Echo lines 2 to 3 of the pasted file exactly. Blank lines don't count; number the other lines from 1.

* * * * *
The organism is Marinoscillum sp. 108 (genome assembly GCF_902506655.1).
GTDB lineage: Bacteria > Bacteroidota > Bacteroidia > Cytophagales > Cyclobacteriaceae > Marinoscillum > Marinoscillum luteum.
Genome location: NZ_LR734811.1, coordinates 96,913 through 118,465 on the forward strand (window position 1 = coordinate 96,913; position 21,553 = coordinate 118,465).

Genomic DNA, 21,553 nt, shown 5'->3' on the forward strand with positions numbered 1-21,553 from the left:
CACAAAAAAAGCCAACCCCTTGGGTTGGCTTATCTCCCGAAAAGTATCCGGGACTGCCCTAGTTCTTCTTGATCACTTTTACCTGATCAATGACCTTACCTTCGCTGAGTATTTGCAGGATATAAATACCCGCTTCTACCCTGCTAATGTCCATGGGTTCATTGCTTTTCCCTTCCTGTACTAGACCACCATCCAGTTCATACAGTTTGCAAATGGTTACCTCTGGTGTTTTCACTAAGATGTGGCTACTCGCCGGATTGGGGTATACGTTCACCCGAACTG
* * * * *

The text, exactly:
GTDB lineage: Bacteria > Bacteroidota > Bacteroidia > Cytophagales > Cyclobacteriaceae > Marinoscillum > Marinoscillum luteum.
Genome location: NZ_LR734811.1, coordinates 96,913 through 118,465 on the forward strand (window position 1 = coordinate 96,913; position 21,553 = coordinate 118,465).